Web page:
Puppy Rescue Mission

Puppy Rescue Mission helps soldiers bring home animals they adopt while deployed.

With no shortage of national news coverage, Puppy Rescue Mission (PRM) may ring a bell, but few may know Celina’s connection to its global network.

The nonprofit organization helps deployed soldiers transport and care for their pets around the world, but the organization’s executive director, Celina resident Michelle Smith, said the Metroplex remains a bit of a logistical headquarters for the international movement.

Founded by Anna Cannan, board president from Fort Kent, Maine, PRM’s conception involved only a single mission. A few weeks before her then-fiancé Chris’ arrival in Afghanistan, his combat post fell target to a suicide bomber. As the bomber attempted to enter the U.S. soldiers’ living quarters, a group of highly protective dogs that had “adopted” the post chased him away. They forced the bomber away as he blew himself up, and as a result, all of the soldiers survived the attack. While several of the dogs sustained injury, all but one, Sasha, survived.

“Many of the dogs in Afghanistan are Anatolian shepherds, a flock-guarding breed that’s existed for thousands of years,” Smith said. “They’re called kuchis and they’re very self-sufficient – they can fight off bears and wild animals looking for sheep – but they also become very attached to their owners.”

When Chris arrived, it was often weeks between Skype conversations with Cannan. But, she soon noticed that the times he seemed happiest and most at peace were when he was talking about the dogs near the camp. The soldiers often fed them from their own plates and cared for them, relishing the small sense of normalcy they provided. Though she was a working student at the time, Cannan resolved to honor the life-saving dogs by bringing them to safety in the U.S.

Initial fundraising included selling candles and social media initiatives. Soon, PRM afforded transportation and logistics to bring home Chris’ puppy, Bear, part of a group now called “The Lucky Seven.” While Cannan didn’t intend to continue the effort after the dogs from Chris’ post were adopted, PRM had already developed a life of its own.

Today, it helps transport dogs soldiers have adopted overseas, houses stateside pets while their owners are deployed, and addresses health care needs. A special section of its mission, “Sasha’s Legacy,” named after the dog that gave her life chasing away the bomber, relocates and finds home for dogs soldiers bond with but are unable to adopt.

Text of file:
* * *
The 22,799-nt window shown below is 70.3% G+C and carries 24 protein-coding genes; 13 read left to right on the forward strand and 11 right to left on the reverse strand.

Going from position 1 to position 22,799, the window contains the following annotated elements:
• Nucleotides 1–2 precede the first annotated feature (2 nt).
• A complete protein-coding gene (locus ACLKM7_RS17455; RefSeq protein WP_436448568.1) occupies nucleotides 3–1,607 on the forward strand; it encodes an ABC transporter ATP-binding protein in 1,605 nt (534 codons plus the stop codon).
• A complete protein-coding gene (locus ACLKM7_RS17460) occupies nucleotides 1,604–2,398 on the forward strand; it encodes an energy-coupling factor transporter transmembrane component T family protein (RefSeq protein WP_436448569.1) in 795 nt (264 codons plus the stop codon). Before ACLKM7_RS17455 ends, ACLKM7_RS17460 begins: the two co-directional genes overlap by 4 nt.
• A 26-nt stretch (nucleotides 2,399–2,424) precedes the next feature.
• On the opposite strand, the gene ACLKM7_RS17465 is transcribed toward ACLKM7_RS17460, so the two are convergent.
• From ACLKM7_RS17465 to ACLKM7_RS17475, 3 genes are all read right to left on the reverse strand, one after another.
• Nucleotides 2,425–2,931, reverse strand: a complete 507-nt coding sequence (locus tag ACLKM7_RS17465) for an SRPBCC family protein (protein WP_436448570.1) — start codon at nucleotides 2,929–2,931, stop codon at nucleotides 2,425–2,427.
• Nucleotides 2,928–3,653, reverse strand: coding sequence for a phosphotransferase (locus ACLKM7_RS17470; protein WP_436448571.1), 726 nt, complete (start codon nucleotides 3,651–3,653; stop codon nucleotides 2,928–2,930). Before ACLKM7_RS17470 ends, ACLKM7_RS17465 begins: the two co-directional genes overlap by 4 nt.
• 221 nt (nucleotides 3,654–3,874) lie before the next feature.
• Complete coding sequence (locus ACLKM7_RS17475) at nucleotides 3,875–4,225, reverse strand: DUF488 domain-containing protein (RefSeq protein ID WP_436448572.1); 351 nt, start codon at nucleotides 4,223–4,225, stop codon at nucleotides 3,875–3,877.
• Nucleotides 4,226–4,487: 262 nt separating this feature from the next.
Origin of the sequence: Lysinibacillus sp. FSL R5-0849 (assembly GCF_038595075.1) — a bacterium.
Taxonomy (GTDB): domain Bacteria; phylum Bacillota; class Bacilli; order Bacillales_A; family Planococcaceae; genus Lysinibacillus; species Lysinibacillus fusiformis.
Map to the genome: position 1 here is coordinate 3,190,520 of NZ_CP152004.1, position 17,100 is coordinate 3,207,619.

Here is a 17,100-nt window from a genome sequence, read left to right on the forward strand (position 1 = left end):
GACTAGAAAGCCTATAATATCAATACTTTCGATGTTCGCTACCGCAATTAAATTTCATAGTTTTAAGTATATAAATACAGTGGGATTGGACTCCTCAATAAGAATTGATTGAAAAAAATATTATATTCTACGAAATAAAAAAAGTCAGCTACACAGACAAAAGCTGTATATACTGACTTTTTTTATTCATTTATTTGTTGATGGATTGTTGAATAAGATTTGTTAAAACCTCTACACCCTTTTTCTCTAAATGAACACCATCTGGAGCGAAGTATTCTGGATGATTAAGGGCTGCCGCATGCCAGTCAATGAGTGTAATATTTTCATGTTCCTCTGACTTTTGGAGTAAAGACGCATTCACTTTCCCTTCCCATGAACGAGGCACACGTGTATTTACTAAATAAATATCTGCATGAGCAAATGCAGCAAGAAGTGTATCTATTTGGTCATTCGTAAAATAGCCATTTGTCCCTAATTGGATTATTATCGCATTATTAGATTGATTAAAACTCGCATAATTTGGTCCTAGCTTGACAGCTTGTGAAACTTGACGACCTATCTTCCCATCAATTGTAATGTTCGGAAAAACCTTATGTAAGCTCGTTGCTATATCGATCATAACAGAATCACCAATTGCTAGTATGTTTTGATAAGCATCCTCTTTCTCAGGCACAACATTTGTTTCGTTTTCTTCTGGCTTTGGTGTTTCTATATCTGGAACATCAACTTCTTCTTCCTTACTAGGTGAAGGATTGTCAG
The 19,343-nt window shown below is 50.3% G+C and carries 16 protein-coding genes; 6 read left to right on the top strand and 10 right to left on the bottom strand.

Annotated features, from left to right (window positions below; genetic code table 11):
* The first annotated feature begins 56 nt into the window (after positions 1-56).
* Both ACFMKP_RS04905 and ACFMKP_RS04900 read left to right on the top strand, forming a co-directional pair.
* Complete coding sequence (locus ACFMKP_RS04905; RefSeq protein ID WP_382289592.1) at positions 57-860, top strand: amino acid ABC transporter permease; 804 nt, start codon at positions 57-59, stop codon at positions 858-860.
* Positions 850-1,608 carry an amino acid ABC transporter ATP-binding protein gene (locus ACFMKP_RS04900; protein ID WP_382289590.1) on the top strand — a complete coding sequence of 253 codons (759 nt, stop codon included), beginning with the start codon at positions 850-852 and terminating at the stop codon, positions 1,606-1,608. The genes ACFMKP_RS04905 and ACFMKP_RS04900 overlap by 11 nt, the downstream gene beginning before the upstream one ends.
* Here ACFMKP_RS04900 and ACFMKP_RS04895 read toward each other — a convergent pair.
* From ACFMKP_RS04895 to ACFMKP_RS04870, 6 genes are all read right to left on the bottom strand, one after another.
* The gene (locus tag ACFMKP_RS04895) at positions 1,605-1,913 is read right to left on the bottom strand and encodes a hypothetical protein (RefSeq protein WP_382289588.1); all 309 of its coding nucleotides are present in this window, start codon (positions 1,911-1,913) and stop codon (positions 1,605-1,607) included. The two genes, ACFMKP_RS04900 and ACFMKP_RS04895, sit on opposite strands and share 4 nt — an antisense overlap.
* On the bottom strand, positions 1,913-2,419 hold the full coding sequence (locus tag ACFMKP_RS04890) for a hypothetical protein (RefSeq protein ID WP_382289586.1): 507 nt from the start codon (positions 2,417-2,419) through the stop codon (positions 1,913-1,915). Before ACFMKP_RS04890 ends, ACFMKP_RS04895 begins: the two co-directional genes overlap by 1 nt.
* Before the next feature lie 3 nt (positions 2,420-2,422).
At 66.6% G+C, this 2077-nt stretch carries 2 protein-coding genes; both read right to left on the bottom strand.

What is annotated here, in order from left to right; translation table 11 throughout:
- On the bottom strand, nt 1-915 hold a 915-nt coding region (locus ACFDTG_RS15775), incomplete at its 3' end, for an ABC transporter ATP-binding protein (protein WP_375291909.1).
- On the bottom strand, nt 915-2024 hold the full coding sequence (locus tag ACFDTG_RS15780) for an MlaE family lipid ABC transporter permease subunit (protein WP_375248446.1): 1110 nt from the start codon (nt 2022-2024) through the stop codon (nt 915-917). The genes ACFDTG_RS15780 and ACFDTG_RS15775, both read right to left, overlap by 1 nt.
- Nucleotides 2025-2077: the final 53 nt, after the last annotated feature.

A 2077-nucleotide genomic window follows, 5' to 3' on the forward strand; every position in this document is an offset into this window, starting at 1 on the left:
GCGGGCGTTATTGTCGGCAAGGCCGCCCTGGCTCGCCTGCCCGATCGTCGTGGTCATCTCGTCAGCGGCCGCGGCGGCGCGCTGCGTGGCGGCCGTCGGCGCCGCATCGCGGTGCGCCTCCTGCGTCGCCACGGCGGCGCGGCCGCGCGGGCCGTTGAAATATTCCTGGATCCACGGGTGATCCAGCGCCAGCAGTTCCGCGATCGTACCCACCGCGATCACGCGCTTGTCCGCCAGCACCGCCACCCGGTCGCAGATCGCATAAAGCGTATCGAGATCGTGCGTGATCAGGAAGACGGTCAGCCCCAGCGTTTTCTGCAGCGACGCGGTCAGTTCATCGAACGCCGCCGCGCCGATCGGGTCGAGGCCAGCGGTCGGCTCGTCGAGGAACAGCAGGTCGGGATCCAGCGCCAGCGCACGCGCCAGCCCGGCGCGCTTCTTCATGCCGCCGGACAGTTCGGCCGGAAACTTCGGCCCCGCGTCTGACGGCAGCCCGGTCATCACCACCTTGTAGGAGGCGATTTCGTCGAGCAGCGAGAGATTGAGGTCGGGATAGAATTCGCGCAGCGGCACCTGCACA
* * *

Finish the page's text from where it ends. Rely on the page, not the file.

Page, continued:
Numerous sources have written about and lauded the organization. From DFW’s CBS 11 to CNN and even “The Today Show,” PRM captured the nation’s heart during the long years of seemingly endless war.

But, with help from Good Samaritans around the world, PRM’s grassroots remain firmly planted in Texas, where all of its financial organization is handled. In addition to Smith in Celina, its treasurer lives in Dallas and its accountant is in Wolfe City.

 “We only have two paid employees, plus an accountant,” Smith said. “We don’t keep a kennel or an office to keep overhead costs as low as possible so that 90 percent of funds raised go to the animals directly.”

Celina is home, too, to at least one of PRM’s rescues. Smith adopted Scout, a kuchi rescued from Kandahar City.

In Afghanistan, Scout survived in a hole and was plagued with TVTs, a treatable, transmissible cancer, that Smith said is common among stray dogs. She was spayed at Celina Animal Hospital and still suffers from PTSD, particularly during thunderstorms, but Smith said she’s less skittish and a little calmer with each new storm.

Other dogs have been able to use such experience in warzones to help returning soldiers.

“Back in the states, the dogs seem to know instinctively what’s going on with owners who are suffering from PTSD,” Smith said. “Suicide rates for returning soldiers are very high, but we’ve heard time and again of how these dogs act as service animals, saving lives by being attuned to their owners’ anxiety.”

Smith said the organization’s collection includes seemingly countless stories from soldiers about the dogs that protected them overseas. 

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